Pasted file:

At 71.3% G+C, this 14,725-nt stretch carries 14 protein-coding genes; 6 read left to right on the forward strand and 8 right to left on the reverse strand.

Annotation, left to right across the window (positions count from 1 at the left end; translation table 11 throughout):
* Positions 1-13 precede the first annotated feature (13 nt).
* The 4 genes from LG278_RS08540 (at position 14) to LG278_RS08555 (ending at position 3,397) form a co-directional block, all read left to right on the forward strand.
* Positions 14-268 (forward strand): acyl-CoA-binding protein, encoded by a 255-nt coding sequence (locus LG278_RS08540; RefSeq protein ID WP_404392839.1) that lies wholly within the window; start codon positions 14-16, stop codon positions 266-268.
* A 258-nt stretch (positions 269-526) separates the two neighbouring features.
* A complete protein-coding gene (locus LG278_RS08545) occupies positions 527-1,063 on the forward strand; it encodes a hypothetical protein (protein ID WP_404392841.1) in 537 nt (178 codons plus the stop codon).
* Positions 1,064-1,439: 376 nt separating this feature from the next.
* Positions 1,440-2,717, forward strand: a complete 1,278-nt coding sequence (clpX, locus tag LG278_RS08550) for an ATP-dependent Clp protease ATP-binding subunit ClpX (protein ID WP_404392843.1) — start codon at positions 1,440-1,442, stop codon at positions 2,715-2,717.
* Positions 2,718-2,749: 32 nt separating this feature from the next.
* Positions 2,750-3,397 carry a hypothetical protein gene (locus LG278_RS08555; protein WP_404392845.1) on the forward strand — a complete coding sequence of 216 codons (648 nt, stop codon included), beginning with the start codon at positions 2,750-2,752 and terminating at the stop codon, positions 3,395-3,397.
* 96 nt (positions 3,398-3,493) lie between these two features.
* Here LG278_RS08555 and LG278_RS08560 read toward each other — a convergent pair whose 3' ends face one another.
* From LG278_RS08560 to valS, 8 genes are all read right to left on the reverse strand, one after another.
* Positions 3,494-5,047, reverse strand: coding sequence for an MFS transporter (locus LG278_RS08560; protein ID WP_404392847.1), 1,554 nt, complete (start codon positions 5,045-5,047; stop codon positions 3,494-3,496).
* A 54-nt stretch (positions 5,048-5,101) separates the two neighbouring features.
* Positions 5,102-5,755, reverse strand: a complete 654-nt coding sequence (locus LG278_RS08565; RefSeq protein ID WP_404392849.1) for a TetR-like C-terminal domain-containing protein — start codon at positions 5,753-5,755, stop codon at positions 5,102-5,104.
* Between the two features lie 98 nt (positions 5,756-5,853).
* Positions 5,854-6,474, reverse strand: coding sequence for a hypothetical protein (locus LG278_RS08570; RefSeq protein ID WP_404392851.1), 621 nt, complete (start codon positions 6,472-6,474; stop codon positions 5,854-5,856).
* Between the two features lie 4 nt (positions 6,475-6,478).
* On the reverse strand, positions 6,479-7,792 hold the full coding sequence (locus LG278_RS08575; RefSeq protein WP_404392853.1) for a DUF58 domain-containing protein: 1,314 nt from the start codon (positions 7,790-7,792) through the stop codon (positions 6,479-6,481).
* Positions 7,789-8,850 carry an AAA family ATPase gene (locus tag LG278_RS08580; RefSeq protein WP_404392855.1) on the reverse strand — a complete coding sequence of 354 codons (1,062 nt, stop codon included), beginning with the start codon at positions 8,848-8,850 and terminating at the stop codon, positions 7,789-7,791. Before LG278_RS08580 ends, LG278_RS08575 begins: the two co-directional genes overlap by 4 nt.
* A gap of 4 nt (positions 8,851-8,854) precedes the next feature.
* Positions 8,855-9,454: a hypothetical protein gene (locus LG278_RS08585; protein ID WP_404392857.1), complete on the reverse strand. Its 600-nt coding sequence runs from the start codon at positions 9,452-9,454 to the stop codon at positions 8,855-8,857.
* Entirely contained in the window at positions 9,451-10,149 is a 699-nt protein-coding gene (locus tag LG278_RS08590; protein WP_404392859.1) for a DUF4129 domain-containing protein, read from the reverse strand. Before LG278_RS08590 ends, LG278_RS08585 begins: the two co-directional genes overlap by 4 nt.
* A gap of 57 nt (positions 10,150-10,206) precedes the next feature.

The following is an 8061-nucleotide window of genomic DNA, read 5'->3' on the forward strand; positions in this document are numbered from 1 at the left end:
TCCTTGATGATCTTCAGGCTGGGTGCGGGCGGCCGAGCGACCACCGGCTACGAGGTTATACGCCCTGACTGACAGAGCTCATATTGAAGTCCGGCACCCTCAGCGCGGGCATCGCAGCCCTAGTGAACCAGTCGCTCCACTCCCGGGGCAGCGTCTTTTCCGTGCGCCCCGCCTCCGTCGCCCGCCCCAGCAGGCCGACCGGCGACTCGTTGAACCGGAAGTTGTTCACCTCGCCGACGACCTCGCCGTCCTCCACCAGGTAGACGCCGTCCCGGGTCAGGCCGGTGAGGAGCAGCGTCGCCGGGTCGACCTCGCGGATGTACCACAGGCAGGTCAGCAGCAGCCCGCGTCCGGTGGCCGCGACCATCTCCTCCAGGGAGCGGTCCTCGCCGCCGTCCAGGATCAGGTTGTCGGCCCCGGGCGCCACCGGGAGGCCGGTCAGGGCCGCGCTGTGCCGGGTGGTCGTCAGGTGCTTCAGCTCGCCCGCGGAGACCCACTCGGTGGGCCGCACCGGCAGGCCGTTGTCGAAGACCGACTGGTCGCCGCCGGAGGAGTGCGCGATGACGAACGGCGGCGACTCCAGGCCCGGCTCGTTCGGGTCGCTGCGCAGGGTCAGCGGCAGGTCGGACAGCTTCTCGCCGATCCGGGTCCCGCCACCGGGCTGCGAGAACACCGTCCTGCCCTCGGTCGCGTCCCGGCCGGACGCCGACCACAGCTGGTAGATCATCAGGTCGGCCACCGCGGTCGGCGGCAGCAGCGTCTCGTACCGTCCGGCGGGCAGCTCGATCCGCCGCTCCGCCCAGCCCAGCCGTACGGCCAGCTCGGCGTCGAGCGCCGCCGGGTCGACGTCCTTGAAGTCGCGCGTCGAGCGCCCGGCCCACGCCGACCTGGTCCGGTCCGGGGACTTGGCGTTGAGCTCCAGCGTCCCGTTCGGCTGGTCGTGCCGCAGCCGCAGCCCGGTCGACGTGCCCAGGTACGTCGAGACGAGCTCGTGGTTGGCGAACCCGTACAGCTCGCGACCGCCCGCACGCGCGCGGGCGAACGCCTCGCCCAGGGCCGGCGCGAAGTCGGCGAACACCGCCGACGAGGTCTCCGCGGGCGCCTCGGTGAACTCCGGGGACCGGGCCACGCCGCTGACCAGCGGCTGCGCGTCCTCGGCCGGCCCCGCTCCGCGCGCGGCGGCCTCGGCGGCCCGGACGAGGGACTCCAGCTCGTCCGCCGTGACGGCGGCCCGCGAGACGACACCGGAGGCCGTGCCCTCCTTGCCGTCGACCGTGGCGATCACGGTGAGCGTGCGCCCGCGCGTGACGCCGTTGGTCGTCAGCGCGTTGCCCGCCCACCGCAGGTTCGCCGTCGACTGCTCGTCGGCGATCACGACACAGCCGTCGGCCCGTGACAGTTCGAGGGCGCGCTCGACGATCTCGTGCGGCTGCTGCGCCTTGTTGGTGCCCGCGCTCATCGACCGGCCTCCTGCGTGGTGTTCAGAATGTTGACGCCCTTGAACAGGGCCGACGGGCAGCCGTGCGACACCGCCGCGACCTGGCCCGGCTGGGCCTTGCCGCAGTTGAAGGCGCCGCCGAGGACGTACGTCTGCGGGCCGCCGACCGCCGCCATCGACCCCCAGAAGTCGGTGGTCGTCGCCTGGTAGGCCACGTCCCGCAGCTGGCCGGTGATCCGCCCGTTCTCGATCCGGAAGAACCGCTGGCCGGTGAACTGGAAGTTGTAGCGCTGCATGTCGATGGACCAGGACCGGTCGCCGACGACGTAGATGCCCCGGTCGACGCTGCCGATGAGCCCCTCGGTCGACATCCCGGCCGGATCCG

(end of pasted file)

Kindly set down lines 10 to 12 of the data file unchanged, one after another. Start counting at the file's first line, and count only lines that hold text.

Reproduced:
* Positions 2,718-2,749: 32 nt separating this feature from the next.
* Positions 2,750-3,397 carry a hypothetical protein gene (locus LG278_RS08555; protein WP_404392845.1) on the forward strand — a complete coding sequence of 216 codons (648 nt, stop codon included), beginning with the start codon at positions 2,750-2,752 and terminating at the stop codon, positions 3,395-3,397.
* 96 nt (positions 3,398-3,493) lie between these two features.